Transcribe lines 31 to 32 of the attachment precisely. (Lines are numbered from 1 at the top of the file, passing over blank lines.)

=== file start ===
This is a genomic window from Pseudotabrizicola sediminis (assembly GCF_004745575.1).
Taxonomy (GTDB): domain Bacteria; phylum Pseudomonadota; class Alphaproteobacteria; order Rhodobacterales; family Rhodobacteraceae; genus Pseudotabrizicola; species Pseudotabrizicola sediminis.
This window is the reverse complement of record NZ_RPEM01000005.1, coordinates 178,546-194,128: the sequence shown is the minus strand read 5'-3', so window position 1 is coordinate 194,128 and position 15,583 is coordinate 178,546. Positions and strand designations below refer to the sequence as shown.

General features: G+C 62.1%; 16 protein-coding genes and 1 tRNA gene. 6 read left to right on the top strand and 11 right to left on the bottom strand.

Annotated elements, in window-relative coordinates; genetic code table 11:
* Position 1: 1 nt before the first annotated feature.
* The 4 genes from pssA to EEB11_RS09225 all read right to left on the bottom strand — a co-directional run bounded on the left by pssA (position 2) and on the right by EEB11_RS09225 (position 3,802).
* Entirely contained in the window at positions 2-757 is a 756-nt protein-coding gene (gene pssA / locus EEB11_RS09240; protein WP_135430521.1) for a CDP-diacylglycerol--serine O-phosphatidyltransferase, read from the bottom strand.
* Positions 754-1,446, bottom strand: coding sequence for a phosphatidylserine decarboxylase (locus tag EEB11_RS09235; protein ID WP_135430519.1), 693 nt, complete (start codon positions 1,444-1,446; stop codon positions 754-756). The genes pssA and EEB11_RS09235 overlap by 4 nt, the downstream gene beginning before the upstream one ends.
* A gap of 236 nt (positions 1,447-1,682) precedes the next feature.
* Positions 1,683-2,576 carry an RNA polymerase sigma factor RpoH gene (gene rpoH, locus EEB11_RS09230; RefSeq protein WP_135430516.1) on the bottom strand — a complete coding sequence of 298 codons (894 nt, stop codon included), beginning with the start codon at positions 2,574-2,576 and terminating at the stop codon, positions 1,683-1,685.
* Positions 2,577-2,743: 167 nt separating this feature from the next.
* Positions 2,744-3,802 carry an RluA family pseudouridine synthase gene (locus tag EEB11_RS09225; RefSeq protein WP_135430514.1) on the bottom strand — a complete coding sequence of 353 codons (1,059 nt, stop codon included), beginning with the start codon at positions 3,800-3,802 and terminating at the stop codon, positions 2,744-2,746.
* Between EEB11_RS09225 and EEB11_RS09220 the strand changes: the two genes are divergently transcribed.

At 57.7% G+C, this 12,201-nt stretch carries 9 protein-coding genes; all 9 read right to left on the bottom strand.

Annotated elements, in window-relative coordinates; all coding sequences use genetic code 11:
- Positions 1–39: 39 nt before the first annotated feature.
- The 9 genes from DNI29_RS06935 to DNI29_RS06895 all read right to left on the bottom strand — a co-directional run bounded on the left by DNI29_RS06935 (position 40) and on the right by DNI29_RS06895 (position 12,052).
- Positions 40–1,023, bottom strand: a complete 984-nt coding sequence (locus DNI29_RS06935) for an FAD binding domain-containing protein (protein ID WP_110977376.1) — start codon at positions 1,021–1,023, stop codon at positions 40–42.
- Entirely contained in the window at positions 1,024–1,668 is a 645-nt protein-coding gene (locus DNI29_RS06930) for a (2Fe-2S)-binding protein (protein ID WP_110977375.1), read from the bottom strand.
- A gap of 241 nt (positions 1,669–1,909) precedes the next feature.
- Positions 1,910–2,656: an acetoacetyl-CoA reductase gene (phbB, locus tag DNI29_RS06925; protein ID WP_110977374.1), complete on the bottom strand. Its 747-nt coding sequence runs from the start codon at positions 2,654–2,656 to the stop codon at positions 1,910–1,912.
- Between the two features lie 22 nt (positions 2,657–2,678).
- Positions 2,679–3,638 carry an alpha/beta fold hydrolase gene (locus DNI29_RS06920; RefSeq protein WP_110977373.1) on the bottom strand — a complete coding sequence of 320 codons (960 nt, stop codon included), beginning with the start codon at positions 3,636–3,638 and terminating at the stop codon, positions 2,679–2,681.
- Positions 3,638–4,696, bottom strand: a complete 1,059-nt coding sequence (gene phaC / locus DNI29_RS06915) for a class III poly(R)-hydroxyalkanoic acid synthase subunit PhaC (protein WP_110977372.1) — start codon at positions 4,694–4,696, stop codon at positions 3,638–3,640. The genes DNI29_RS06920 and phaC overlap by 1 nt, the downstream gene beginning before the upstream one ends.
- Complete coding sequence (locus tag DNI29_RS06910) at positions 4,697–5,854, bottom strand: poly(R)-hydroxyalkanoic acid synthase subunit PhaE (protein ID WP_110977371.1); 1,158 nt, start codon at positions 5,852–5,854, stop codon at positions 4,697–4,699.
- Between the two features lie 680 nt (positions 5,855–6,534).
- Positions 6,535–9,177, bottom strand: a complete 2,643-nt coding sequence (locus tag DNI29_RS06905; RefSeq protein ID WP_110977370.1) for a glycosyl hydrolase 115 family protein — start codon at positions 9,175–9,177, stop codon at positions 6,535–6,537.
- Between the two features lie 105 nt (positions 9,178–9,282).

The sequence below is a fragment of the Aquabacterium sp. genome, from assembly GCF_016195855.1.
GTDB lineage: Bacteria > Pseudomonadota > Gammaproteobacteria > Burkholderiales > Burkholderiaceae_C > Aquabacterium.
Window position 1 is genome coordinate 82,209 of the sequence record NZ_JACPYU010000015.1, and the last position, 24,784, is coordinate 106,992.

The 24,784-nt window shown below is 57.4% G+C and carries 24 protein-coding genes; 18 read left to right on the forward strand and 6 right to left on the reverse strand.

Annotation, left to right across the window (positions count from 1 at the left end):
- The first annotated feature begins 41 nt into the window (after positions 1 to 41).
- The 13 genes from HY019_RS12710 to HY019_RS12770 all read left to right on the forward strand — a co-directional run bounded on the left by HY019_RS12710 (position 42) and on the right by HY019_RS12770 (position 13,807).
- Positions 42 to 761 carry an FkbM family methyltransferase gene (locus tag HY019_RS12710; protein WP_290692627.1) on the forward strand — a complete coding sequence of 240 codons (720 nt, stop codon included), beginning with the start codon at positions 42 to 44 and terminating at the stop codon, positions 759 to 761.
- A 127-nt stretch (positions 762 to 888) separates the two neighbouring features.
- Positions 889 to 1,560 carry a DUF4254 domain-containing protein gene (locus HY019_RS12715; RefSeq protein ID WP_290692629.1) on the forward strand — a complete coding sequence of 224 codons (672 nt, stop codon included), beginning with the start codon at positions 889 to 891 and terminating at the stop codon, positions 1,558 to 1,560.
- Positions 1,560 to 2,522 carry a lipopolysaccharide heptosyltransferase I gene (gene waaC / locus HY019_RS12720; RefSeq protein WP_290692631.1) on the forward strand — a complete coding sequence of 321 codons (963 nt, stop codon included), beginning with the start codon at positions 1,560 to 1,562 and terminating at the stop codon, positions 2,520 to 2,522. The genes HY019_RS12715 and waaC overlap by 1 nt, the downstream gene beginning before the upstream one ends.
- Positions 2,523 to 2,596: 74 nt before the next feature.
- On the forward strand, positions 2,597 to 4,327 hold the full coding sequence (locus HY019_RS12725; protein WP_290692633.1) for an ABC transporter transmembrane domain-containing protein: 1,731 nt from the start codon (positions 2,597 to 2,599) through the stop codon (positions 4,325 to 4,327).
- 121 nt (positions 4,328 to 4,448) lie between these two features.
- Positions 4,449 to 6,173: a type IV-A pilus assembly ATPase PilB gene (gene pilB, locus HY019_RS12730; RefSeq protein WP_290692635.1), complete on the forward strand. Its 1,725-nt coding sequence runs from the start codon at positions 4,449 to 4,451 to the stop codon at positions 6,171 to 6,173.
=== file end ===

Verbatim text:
GTDB lineage: Bacteria > Pseudomonadota > Gammaproteobacteria > Burkholderiales > Burkholderiaceae_C > Aquabacterium.
Window position 1 is genome coordinate 82,209 of the sequence record NZ_JACPYU010000015.1, and the last position, 24,784, is coordinate 106,992.